This post may contain affiliate links. Please see our disclaimer for more information.

I love Board and Batten walls. I’ve just never had many places that one would work well before. Until this house. I knew the minute that I looked at the guest bathroom that this would be a perfect place for one.

To refresh your memory this is what the guest bath looked like when we moved in. It’s a functional bathroom, but the design had seen better days. It’s like a time capsule for the 80’s. Can I get an Amen? The first thing we did was change out the flooring. Once we had moved in and unpacked, I started removing wallpaper. If you’ve ever removed wallpaper you would know why I will NEVER put wall paper in my house again. Nope. Not doin’ it!

By the time I got all of the wallpaper removed and the cabinets and walls painted the holidays were fast approaching. We called a halt to all major projects until after the new year.

The holidays are long gone, and it’s time to get busy finishing a few of the rooms that we started! The first thing on my list in the guest bath was the board and batten wall.

After taking a few measurements, we headed to our local lumber store and picked out the lumber we wanted to use. Full disclosure, we could have done this wall for a much lower price had we used a different lumber. But, after much research, we decided to put up our wall a little differently which required a higher grade of hard lumber. It seems that there are two main ways that most people installed their board and batten walls.Both options had issues that we didn’t want to deal with.

The first option was to glue the boards directly  onto the walls, then add nails.Ummm…no thank you. If I ever wanted to change things up, I knew that I would also be replacing sheet rock. And I thought that removing wallpaper was a nightmare…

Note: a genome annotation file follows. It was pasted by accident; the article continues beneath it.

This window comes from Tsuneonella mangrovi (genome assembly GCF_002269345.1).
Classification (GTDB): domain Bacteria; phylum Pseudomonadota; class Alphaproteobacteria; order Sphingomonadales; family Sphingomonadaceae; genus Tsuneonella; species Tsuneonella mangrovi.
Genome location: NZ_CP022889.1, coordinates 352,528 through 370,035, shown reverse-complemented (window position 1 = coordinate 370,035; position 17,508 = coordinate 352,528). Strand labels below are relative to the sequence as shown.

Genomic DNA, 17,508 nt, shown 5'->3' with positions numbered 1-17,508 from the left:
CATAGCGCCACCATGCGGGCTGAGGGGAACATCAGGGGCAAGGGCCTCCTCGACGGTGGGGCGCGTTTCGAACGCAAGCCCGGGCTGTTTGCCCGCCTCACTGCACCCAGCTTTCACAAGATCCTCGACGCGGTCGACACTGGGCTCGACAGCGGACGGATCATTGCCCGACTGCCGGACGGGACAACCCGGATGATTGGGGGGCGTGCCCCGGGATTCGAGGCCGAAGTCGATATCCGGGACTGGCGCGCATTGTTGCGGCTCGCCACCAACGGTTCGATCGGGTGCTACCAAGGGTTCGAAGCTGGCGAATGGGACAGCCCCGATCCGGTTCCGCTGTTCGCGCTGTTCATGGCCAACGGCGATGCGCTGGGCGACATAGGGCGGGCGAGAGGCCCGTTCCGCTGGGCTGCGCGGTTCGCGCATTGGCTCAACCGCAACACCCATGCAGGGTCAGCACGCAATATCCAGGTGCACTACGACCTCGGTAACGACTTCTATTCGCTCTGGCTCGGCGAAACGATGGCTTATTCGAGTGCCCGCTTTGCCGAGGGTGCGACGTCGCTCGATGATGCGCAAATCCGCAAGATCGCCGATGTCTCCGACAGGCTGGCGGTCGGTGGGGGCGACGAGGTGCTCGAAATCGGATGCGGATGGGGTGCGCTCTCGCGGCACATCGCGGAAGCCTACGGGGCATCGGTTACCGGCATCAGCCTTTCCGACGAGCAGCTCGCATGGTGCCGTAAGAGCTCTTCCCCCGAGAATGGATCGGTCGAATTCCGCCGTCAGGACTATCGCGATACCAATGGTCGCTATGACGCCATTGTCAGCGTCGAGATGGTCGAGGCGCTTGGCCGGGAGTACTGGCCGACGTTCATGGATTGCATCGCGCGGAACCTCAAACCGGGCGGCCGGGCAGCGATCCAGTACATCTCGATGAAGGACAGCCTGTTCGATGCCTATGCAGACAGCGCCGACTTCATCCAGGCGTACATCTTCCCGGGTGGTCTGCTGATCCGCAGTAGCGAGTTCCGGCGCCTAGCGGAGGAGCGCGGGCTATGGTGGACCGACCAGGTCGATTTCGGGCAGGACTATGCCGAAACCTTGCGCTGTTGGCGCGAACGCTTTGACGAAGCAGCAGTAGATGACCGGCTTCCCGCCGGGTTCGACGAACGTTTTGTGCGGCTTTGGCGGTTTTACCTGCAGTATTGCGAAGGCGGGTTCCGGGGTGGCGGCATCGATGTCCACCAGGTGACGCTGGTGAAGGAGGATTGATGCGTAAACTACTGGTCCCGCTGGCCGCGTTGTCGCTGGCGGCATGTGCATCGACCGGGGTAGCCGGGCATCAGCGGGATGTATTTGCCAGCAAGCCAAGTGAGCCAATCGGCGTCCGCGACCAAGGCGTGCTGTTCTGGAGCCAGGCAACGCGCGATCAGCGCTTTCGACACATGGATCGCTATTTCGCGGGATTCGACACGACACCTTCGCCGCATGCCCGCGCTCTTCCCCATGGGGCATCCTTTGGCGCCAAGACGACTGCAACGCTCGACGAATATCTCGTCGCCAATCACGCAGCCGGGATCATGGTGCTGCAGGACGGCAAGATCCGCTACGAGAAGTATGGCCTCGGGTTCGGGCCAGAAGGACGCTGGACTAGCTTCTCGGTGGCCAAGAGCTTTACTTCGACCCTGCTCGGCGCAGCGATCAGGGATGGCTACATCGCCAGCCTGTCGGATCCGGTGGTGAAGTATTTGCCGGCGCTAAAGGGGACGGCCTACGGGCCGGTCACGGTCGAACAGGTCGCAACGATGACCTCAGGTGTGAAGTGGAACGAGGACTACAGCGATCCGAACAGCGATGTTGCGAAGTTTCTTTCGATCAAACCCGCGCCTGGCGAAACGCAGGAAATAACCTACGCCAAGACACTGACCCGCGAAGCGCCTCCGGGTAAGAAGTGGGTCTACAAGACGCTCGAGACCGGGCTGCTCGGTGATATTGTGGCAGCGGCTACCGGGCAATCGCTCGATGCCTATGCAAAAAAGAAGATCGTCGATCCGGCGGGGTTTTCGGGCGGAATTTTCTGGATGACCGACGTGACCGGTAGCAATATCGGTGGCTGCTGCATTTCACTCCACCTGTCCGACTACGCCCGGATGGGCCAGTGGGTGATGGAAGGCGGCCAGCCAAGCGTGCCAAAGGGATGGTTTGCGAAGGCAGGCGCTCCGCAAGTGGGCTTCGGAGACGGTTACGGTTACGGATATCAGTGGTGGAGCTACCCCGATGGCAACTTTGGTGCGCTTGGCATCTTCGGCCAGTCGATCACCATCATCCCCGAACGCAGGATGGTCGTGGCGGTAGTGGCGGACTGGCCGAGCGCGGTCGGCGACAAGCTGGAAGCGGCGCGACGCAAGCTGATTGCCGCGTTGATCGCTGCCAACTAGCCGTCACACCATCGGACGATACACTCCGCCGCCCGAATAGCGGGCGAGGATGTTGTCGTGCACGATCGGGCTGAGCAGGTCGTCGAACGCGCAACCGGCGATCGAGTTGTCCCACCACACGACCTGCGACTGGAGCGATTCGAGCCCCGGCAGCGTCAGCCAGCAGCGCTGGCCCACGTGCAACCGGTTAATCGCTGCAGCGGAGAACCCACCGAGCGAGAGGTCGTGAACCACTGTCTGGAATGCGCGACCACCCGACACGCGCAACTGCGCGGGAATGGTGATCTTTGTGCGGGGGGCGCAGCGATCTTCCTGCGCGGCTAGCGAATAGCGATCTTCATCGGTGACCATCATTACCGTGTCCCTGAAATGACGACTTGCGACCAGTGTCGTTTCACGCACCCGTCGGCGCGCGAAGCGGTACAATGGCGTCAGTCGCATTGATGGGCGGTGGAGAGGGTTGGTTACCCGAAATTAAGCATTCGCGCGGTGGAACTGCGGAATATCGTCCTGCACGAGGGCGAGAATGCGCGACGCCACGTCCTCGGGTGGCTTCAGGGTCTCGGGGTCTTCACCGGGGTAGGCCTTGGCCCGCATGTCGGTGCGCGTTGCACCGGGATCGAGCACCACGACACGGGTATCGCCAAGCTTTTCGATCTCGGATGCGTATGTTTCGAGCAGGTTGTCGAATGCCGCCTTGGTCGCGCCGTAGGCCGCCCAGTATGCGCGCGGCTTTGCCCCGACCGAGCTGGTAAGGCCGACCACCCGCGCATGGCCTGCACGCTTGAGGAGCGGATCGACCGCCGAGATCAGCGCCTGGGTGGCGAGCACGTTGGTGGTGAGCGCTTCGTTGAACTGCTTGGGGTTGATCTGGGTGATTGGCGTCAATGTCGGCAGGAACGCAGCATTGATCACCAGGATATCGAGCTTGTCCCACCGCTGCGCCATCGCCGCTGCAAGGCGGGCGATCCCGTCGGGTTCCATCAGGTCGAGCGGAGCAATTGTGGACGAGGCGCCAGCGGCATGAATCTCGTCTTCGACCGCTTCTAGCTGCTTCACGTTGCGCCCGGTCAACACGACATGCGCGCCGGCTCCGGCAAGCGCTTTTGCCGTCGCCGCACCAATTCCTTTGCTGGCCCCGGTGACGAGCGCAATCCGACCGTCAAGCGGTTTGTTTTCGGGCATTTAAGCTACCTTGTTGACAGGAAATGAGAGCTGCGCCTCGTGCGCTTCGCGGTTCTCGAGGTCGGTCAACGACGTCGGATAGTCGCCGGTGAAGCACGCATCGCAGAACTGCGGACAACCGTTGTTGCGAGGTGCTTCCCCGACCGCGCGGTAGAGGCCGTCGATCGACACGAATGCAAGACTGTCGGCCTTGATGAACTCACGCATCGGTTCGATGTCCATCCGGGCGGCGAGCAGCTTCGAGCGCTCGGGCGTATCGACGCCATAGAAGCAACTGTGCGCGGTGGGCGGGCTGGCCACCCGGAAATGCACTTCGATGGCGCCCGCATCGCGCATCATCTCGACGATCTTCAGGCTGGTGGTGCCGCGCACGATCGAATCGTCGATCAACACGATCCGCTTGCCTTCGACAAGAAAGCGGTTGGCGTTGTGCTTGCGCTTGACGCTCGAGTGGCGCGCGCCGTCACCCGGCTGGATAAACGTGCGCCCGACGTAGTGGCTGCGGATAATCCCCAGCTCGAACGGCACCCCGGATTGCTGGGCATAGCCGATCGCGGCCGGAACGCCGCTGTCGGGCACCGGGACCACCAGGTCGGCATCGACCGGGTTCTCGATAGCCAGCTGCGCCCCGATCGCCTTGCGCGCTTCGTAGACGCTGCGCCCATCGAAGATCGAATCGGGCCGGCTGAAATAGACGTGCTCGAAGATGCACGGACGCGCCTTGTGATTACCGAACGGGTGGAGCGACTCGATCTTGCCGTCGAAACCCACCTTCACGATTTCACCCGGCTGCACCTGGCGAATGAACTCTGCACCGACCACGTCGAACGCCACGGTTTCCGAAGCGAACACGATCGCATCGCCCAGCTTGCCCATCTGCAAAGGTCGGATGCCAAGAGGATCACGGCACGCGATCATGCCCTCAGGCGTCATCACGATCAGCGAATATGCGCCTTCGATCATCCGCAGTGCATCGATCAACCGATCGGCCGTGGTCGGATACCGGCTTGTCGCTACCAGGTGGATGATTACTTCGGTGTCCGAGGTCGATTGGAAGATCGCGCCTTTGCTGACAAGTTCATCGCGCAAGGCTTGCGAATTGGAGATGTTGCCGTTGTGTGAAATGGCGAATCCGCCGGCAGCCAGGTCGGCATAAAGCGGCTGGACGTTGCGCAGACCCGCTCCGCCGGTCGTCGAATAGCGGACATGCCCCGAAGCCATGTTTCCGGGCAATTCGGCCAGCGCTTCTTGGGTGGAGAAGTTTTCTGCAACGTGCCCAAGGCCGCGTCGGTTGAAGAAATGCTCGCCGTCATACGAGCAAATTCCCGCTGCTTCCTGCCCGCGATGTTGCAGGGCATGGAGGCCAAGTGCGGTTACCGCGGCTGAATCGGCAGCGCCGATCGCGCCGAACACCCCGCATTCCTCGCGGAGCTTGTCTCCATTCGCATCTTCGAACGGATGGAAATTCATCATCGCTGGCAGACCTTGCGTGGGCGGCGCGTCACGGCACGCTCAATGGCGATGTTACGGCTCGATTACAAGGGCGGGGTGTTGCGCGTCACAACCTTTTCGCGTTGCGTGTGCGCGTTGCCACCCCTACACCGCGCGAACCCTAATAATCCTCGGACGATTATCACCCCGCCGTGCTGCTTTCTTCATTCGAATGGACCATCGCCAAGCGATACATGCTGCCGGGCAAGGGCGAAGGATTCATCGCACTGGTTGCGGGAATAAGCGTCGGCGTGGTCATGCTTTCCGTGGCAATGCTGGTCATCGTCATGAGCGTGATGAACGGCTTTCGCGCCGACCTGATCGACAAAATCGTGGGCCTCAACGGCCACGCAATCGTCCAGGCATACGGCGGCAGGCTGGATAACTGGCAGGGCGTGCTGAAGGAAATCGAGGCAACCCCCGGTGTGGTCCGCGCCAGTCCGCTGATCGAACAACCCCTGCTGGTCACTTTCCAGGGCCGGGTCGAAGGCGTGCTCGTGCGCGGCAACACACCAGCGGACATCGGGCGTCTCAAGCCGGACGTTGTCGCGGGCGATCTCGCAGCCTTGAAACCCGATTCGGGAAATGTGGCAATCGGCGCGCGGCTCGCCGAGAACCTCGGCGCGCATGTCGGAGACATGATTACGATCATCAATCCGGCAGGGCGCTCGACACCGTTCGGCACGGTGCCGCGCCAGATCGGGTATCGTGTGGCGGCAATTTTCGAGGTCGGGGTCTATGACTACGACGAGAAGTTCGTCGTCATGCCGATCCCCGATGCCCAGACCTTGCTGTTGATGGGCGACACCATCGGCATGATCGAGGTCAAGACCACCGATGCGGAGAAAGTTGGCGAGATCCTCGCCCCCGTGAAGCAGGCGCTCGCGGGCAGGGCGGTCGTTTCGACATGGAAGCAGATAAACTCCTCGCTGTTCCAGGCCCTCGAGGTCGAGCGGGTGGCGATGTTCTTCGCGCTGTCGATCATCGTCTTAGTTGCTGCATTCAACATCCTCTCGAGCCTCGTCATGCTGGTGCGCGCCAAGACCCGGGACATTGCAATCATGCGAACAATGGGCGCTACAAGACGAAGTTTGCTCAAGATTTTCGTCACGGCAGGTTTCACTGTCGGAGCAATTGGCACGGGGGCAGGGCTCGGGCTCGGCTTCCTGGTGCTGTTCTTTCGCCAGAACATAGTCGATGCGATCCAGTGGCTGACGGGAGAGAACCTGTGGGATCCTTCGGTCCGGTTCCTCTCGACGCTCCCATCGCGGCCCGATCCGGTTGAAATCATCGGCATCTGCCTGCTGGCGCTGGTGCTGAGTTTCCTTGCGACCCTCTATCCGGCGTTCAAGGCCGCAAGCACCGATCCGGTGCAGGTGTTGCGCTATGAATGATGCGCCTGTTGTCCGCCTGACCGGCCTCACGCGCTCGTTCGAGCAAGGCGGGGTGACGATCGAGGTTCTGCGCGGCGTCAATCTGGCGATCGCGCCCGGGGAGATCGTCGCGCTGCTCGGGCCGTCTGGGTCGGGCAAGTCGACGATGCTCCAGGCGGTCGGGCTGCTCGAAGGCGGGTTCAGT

The second option was to simply nail the boards to the wall. However, unless you hit a stud there would always be the possiblity of the board popping loose. And realistically, there was no way we could design the wall to do that and it look right. Neither of those appealed to us.

First step:

Remove the existing base molding.

Now here’s where we went in a different direction than most. Instead of installing the boards, piece by piece directly onto the wall, we built the entire wall in the garage before installing.

To hold it together and for added stability we used pocket screws on the back of the frame. It was like a huge picture frame! And solid as a rock. Once we had it built, we then nailed it to the wall making sure we hit studs as much as possible. No chance of boards popping off and it can be fairly easily removed if we ever want to!

For the baseboard we used a 1 x 8″ board.The vertical boards are 1 x 3″ boards. And the top cross board is a 1 x 6″ board.

To finish it off we placed a 1 x 2 ” board across the top.

Next, I caulked every place the boards touched the walls and at the floor. I used wood filler to fill in all nail holes. There were still a few places on the dry wall that needed a little patching also. Once the caulk, sparkle, and filler were dry, I gently sanded everything smooth.

Time for paint! I love this paint. We painted our cabinets with this paint in our last house and it was so durable!

Three coats of paint, installation of the hooks and my board and batten wall was finished! I love it! I still have a few more projects before I can call this room done, but by far I think this is one of my favorite projects that we’ve done in this  house. It just gives that room so much character.

I am toying with painting the wall above the board and batten the same blue that I painted the vanity. But before making that decision, I’m going to live with it as it is for a little while.

Putting in a taller shower curtain, a little mirror project and decorating the rest of the space is on my to do list next. So stay tuned for the finished room!

Until next time…

Tammy from Patina and Paint
Share: